RELATED: America’s editors on “ColoradoCare”

Voters will also weigh in on legalizing physician assisted suicide, a practice that Catholic leaders have fought against for years.

Euthanasia is currently legal in other western states, including California, Oregon and Washington. Voters in Massachusetts rejected a similar proposal in 2012 after a long campaign highlighting the potential for abuse that was sponsored by a coalition that included the Catholic Church.

Catholic bishops in Colorado are opposed to both proposals.

“It’s not that we don’t believe health care is important for all people,” Jenny Kraska, executive director of the Colorado Catholic Conference, told America. “We need to strive to make sure it’s more accessible, but it’s how it would be implemented that is problematic.”

She said the current proposal relies on unelected officials to administer the program. Kraska fears that the “diverse health care needs in our state” may not be well represented.

The bishops’ opposition to both measures will be explained to parishioners in Colorado when voter guides are sent to parishes in the coming weeks.

Calls for stricter gun laws

Voters in at least five states will consider proposals to close some gun sale loopholes, including whether or not to require background checks for gun purchases currently exempt from such screenings.

Nevada, for example, will be voting on whether all guns sales must go through a licensed dealer and undergo a background check. In Washington, voters will determine if courts can place temporary bans from buying firearms on individuals who pose “significant danger.” Other gun control related measures will be on ballots in California and Maine.

RELATED: A History of Gun Control in the pages of ‘America

Despite the political and cultural diversity of the U.S. hierarchy, calls for stricter gun control measures has been relatively consistent in recent years.

“For a long time now, the bishops of the United States have called for reasonable policies to help reduce gun violence," Archbishop Thomas G. Wenski of Miami wrote earlier this year after the Obama administration announced it would enact measures at the federal level to reduce gun violence.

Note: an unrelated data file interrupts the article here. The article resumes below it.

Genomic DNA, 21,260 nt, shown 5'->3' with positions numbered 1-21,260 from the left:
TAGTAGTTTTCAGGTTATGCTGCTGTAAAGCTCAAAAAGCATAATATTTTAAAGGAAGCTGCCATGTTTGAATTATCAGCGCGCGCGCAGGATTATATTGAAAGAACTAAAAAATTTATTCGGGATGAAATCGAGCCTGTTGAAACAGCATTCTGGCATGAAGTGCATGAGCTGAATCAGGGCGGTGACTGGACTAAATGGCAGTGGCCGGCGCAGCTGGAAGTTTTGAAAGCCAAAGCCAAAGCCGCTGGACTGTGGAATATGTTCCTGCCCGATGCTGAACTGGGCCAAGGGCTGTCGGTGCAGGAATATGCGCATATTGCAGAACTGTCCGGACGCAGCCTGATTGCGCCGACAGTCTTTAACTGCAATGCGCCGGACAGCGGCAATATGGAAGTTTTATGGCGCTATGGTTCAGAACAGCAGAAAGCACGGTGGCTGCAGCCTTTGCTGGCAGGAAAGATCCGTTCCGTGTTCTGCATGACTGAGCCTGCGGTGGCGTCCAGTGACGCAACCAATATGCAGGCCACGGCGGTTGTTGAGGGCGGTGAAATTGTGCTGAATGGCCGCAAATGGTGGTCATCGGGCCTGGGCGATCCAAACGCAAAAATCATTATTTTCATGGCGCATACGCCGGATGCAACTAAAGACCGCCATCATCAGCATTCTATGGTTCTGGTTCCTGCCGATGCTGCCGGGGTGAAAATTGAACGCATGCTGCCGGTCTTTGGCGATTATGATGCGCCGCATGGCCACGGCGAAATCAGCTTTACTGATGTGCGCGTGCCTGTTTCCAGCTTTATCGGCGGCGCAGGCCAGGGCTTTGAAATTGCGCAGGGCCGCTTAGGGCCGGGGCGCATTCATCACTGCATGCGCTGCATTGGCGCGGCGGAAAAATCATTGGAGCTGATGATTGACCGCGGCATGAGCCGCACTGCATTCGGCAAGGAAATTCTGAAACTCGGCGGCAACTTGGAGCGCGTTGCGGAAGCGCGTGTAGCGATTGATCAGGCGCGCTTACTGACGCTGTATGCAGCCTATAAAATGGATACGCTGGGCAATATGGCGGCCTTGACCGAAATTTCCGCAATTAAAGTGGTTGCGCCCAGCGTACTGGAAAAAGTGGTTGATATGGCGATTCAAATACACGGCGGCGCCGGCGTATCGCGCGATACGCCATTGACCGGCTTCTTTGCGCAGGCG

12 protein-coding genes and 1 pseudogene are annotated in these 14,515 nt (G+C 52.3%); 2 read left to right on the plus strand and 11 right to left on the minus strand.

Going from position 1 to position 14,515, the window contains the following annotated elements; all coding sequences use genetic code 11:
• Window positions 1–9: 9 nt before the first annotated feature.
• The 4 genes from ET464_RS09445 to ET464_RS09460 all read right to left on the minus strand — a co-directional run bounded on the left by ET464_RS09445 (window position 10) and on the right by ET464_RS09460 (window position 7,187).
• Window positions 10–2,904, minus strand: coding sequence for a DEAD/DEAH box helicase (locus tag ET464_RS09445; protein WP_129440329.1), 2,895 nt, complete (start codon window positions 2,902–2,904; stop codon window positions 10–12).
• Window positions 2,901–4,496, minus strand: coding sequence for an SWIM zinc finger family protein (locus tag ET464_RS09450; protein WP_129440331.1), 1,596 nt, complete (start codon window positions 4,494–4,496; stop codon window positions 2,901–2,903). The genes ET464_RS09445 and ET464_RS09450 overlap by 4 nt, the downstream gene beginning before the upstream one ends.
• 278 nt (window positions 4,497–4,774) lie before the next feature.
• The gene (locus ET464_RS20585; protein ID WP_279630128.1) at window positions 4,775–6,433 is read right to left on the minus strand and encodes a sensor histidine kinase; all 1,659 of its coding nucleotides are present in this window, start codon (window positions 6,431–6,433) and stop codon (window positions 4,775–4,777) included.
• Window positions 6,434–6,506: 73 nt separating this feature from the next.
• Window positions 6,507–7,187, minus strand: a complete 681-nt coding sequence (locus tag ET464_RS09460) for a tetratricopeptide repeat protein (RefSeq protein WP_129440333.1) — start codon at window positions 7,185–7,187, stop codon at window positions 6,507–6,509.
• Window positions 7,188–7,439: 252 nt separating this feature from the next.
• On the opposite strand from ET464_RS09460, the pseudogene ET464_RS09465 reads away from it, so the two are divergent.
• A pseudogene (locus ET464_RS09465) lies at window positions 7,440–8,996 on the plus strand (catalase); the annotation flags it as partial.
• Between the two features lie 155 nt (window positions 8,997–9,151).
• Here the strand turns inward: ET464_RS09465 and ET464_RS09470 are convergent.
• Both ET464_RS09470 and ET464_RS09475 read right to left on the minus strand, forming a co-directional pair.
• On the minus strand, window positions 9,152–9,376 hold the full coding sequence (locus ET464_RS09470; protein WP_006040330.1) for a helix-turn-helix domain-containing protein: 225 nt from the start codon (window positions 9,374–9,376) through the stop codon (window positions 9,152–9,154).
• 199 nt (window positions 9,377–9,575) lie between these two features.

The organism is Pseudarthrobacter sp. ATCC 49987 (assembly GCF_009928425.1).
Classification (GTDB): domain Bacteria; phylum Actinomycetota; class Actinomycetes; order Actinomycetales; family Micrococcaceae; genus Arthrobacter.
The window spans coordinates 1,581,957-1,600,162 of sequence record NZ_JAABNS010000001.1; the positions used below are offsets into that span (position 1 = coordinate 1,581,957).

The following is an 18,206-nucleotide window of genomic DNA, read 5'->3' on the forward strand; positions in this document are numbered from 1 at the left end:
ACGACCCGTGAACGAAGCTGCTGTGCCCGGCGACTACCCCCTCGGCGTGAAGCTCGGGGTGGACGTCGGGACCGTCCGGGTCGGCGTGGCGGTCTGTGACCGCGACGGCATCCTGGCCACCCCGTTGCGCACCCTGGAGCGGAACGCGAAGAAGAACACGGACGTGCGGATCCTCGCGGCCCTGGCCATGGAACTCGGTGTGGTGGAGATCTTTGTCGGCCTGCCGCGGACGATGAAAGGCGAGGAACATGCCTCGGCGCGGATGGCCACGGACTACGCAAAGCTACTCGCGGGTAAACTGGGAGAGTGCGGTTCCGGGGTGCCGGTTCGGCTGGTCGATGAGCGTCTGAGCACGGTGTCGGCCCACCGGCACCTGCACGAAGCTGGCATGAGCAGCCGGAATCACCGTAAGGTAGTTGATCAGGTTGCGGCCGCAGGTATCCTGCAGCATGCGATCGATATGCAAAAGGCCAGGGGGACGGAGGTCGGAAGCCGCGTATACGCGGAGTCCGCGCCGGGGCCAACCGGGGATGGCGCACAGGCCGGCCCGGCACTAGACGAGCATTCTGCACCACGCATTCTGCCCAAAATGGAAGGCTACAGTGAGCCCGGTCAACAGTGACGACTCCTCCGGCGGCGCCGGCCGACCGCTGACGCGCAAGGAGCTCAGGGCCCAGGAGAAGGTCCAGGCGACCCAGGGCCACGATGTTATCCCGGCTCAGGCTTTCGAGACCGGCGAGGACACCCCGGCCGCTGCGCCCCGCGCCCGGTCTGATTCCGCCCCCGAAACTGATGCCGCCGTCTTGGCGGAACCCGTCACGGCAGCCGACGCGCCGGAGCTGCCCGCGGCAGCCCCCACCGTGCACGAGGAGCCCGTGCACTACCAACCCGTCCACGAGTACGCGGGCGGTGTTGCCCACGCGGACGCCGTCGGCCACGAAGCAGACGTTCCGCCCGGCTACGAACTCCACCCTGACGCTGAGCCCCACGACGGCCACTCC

Archbishop Wenski, the chairman of the Committee on Domestic Justice and Human Development at the U.S. Conference of Catholic Bishops, continued, “While no measure can eliminate all acts of violence which involve firearms, we welcome reasonable efforts aimed at saving lives and making communities safer.”

Other bishops have responded to recent spates of gun violence in their own dioceses by calling for stricter gun control laws.

In July, following the killing of five police officers, Bishop Kevin Farrell of Dallas said that civic leaders must “speak to one another and work together to come to a sensible resolution to this escalating violence.” (Bishop Farrell was recently chosen by Pope Francis to lead a new Vatican department concerned with the laity.)

In June, following the deaths of 49 people in a mass shooting at a nightclub in Orlando, Fla., Bishop Farrell noted starkly on his blog, “Our gun laws are an invitation to kill.”

“They would be ludicrous if the situation were not so tragic,” he continued.

In Chicago, where gun violence is on pace to reach levels not seen since the 1990s, Archbishop Blase Cupich has repeatedly called for stronger gun laws, most recently in an interview with U.S. Catholic magazine this week.

“There are too many guns out there in the hands of people who should not have them,” he said. “We need to have sane gun laws.”

In California, porn, plastic and everything in between

Finally, voters in California must weigh in on a whopping 18 ballot questions, some on the same issue, with even more decisions awaiting voters in local races.

At the state level, the California Catholic Conference, representing the state’s 12 dioceses, offers a proposition analysis on each ballot measure, highlighting Catholic teaching where applicable and promulgating the views of the bishops should they decide to weigh in, as they did with the death penalty.

Earlier this summer, the bishops of California released a statement supporting the abolition of the death penalty, tying their call to Pope Francis’ Jubilee Year of Mercy.

“The Bishops of the United States have long opposed the use of capital punishment,” they wrote. “In the past, it was sometimes morally justified in order to protect society, but those times have passed.”

Perhaps highlighting the complexity of California’s referendum system, the bishops used the same statement to record their opposition to another ballot question that speeds up the state’s executions.

California voters will also have an opportunity to decide if fees generated by paper and reusable bag sales, forced by the state’s plastic bag ban, should be redirected to environmental projects. They could also also vote to overturn plastic bag ban itself. Finally, they will get to decide if actors in pornographic films should be required to wear condoms.

After noting the church’s opposition to pornograhy, the bishops had a space to offer their thoughts on that particular question: “No position.”

Michael O’Loughlin is the national correspondent for America. Follow him on Twitter at @mikeoloughlin. Wyatt Massey is an O’Hare Fellow at America.